Ford Atlas Pickup Sketches Reveal How Designers Make the Secret Sauce


  • Ford Atlas Concept Pickup Picture

    Ford Atlas Concept Pickup Picture

    Sketches of the Ford Atlas show what got rejected and what got accepted when it came to the design process. | April 05, 2013

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Just the Facts:
  • In an unusual move, Ford has released early sketches of the Ford Atlas concept pickup, even showing some ideas that ultimately were rejected.
  • One rejected design was dubbed "Bullet Train" and featured a sleek look.
  • Another early sketch shows an extended windshield that was scratched to "provide a more practical integrated roof carrying system to secure large cargo," said Ford.

DEARBORN, Michigan — In an unusual move, Ford has released early sketches of the Atlas concept pickup truck, even showing some ideas that ultimately were rejected. The Atlas was unveiled at the Detroit auto show in January and is said to preview the next Ford F-150.

One rejected overall design was dubbed "Bullet Train" and featured a sleek, less blocky appearance. A design called "Locomotive," with boxier lines, may have had the greatest influence on the design of the Atlas concept.

Another early sketch shows an extended windshield with a "moonroof feel" that was scratched to "provide a more practical integrated roof carrying system to secure large cargo," said Ford. The automaker said the extended windshield idea "hit the drawing-room floor."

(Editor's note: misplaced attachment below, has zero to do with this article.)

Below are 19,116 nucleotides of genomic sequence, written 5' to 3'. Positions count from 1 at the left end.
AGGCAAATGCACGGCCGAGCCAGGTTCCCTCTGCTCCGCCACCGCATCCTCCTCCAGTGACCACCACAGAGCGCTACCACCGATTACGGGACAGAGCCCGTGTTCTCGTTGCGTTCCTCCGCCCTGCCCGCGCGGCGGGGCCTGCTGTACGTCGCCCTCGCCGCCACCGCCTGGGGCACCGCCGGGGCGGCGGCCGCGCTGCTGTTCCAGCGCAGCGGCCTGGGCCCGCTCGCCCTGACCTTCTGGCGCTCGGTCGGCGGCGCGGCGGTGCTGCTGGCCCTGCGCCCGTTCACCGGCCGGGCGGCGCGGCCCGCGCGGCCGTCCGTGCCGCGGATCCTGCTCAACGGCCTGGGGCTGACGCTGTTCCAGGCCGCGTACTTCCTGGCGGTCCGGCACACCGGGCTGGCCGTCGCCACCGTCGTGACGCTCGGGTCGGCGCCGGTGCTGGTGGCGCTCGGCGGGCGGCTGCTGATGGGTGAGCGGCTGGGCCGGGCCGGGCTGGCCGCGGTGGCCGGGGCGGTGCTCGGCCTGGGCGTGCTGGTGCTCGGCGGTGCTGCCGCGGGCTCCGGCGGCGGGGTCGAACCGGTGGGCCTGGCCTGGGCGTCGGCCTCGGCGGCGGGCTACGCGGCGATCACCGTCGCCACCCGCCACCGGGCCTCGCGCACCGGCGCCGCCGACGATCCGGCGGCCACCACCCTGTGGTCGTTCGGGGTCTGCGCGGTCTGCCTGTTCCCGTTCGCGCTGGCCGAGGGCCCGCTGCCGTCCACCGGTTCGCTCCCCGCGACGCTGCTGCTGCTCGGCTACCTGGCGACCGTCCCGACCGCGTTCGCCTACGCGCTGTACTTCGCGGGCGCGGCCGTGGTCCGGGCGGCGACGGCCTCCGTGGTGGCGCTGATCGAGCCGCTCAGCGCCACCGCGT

Ford designers also considered opening up the space within the walls of the tailgate for added cargo storage, adding a tool set and a first-aid kit.

"Ford designers decided users of the truck would more readily need a way to secure large cargo like wood or a kayak, level with the roof of the cabin," Ford said. "As a result, the vehicle's tailgate step is fashioned to also serve as a cargo cradle.

Designers also mulled complete surface wheels for the future F-150. Instead, they chose Active Wheel Shutters that automatically retract when the truck is parked or traveling at low speeds.

Roof-mounted spotlights that illuminate the cargo bed were also deleted in favor of a truck bed with lights embedded in the walls.

Edmunds says: Consider this the automotive equivalent of Dumpster diving, as the curious get a look at what ended up in the trash in relation to designing the Ford Atlas and next-gen F-150.

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